Emerging Asia is expected to dominate global growth in the next three decades and beyond, according to a new report.
By 2050, four of the world’s seven largest economies will be in Asia. China looks set to overtake the United States as the world’s largest economy by 2035 and India could take fourth place by the early 2030s, the abrdn Research Institute (aRI) says in its latest research.
Indonesia is set to be the world’s seventh largest economy by the mid-2040s, with Japan at fifth spot. This means Asia will dominate the global economy over the second half of this century. Analysis also shows the Philippines, Pakistan, Bangladesh and Vietnam are all set to be in the top 25 global economies.
According to abrdn, Emerging Asia could account for 58% of global growth by 2050. Meanwhile, global growth is set to slow from around 2.5% a year to 1.5% a year by 2050 – in part due to less support from population growth in the major economies.
In forecasting Asia’s outperformance, the report cites the region’s more favourable demographic backdrop and the opportunity for it to play catch-up with developed peers.
For example, income levels are still relatively low in many Asian countries. There is still massive potential for workers to move out of agriculture and into more productive manufacturing and service jobs, while many Asian firms have yet to reap the efficiencies of technology and industry-leading processes to boost productivity.
The whole of Asia could account for almost half (46%) of the global economy – an increase from 35% today. Robert Gilhooly, senior emerging markets research economist at abrdn, says: “In any country or region, long-term economic growth requires three things: an increasingly skilled workforce, investment in infrastructure, equipment and technology, and improving productivity. Asia’s emerging markets – from China and India, to Indonesia and Vietnam – demonstrate all three of these essential building blocks. Across the region, we see the structural drivers for economic growth to outperform both developed markets and other emerging markets.”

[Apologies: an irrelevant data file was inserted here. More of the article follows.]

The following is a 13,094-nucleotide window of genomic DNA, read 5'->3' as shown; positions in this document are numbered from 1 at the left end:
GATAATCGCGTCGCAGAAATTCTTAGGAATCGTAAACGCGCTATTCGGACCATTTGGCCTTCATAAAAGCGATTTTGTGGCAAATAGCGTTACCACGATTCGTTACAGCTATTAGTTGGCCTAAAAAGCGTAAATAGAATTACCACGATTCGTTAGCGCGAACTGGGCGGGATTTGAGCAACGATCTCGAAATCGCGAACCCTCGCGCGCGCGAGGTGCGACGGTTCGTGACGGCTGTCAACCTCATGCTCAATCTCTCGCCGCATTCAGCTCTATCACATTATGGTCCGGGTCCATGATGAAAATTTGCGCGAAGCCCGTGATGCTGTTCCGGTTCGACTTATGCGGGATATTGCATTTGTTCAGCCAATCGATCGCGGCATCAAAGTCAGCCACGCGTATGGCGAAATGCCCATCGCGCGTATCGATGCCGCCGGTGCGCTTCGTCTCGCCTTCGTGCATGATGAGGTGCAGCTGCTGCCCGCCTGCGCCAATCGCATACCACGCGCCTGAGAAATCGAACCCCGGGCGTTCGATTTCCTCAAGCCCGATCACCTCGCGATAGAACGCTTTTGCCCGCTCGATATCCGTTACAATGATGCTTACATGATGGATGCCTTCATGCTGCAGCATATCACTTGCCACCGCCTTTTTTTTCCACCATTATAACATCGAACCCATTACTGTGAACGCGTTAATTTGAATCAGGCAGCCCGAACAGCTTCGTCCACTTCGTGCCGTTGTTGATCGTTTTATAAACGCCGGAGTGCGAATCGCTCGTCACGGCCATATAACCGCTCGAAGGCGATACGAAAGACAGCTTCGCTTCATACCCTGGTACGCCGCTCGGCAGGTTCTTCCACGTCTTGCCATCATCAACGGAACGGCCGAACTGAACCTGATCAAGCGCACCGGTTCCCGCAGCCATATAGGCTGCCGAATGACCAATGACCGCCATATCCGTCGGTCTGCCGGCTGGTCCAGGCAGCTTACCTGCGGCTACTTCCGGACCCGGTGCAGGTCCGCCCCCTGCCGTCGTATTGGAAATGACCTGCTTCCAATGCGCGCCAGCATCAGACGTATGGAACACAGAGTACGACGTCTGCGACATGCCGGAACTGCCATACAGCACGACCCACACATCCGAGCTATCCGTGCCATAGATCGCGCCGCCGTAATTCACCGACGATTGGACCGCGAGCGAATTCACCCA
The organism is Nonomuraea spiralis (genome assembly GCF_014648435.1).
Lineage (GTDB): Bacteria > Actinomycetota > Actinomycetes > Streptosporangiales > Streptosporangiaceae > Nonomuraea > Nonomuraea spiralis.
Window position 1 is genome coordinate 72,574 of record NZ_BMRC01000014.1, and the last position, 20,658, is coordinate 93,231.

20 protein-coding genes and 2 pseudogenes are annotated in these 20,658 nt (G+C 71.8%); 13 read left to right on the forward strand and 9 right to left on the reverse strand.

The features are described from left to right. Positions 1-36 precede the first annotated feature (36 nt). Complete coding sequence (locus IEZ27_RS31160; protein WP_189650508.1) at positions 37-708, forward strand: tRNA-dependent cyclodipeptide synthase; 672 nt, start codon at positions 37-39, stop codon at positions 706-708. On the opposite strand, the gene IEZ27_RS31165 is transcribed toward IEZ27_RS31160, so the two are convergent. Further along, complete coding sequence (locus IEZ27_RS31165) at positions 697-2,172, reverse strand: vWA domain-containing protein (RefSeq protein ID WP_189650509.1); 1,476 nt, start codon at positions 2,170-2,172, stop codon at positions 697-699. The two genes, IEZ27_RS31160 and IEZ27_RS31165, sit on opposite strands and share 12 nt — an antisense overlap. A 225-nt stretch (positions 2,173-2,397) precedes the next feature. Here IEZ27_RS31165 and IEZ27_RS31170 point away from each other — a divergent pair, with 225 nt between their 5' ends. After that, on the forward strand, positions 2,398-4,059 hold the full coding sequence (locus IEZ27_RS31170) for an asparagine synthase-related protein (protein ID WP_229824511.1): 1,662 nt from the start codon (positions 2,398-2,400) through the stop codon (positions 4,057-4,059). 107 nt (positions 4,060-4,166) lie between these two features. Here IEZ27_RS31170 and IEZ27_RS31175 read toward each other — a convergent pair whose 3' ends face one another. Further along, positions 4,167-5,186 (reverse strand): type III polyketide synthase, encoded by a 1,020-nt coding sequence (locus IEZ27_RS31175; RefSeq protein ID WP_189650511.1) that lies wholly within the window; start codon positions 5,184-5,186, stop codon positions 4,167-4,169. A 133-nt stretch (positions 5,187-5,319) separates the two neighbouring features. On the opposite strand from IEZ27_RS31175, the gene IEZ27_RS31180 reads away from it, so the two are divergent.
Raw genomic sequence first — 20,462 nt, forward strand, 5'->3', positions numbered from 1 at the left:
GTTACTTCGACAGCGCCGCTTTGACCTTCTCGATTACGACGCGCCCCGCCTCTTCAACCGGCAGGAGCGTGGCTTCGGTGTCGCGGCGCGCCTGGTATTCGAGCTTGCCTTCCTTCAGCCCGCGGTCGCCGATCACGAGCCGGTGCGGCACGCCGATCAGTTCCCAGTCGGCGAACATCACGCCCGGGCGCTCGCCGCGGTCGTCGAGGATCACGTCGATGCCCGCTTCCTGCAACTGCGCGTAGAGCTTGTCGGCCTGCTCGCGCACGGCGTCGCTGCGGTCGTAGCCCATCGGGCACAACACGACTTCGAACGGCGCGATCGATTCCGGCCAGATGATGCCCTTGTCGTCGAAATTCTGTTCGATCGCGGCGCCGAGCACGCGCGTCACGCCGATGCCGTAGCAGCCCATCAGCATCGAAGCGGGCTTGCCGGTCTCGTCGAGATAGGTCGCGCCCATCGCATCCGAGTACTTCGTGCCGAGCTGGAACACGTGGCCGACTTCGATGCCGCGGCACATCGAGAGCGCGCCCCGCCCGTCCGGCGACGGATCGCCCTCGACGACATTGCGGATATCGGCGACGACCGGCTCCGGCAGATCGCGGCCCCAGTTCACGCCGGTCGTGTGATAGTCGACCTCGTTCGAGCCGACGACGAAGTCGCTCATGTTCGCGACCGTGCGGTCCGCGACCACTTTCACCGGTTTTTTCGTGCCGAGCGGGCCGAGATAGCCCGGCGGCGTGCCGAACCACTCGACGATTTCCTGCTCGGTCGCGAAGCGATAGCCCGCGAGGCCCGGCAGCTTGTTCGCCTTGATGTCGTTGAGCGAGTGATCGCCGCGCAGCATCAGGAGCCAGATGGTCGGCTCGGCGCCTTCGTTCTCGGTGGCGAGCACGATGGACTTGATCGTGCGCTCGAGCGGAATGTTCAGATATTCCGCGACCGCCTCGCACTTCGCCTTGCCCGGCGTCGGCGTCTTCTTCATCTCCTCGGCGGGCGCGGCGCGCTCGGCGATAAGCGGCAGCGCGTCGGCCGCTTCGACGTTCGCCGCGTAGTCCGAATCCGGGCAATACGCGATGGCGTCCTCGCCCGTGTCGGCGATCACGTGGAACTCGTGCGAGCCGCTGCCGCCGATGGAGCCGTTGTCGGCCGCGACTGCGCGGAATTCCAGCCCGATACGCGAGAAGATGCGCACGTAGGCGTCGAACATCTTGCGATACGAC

The report also cites the demographic dividend in the region. India and Indonesia are expected to see their populations expand by 253 million and 42 million, respectively, by 2050. Although in other Asian markets, population growth is less supportive and demographic profiles are less favourable, other factors should compensate, such as an improvement in dependency ratios – the ratio of workers to non-workers (primarily in India, Indonesia and Malaysia) – and the scope for an improvement in the quality of the workforce through education and skills development.
Asia may also dominate global manufacturing, although growth is rotating towards the consumer. Despite pressures in developed markets to reshore jobs, supply chains are too tightly knit to unravel quickly. And as urbanization expands and personal incomes rise, Asia is set to power global consumption of goods and services.
China’s consumer market is already 50% the size of that of the US. By 2050, aRI predicts it could be almost 10% larger at US$25 trillion. India’s consumer market is also set to grow fourfold over the next 30 years, aRI says. Overall, Emerging Asia is predicted to more than double its consumption. In the euro area, consumption is only expected to grow 18% over the same period.
As consumption grows in Asia, spending patterns will increasingly resemble those seen in middle and high-income economies, with more devoted to discretionary spending. A growing ‘silver economy’ of older consumers will amplify this trend, further boosting spending on healthcare and entertainment, the report says.
Urbanization is driving infrastructure demand. With rapid economic development and growing populations, Asia needs more transport, homes, and public service infrastructure. This demand will drive capital expenditure and economic activity. Less-developed countries, especially those in Asia, are only 40-60% urbanized. As urbanisation expands, it should drive construction activity and a concomitant rise in economic activity (GDP) – even in those Asian markets where demographic factors are not so supportive.
According to aRI’s calculations, almost US$1 out of every US$2 of global investment will be spent in Asia, and the region will account for half of all global investment up to 2050 – potentially US$390 trillion (2015 USD terms).
“Whether emerging Asian economies will ultimately deliver this expected outperformance does, of course, still depend on a multitude of factors, such as the strength of government institutions and the ability to navigate political pressures, economic imbalances and other macro risks, says Peter Branner, chief investment Officer at abrdn.
“The good news is that these uncertainties are already priced in, as reflected in the discounts in emerging markets assets relative to developed markets. Given the powerful and positive drivers our research has outlined we believe the potential is clear to see,” Branner adds.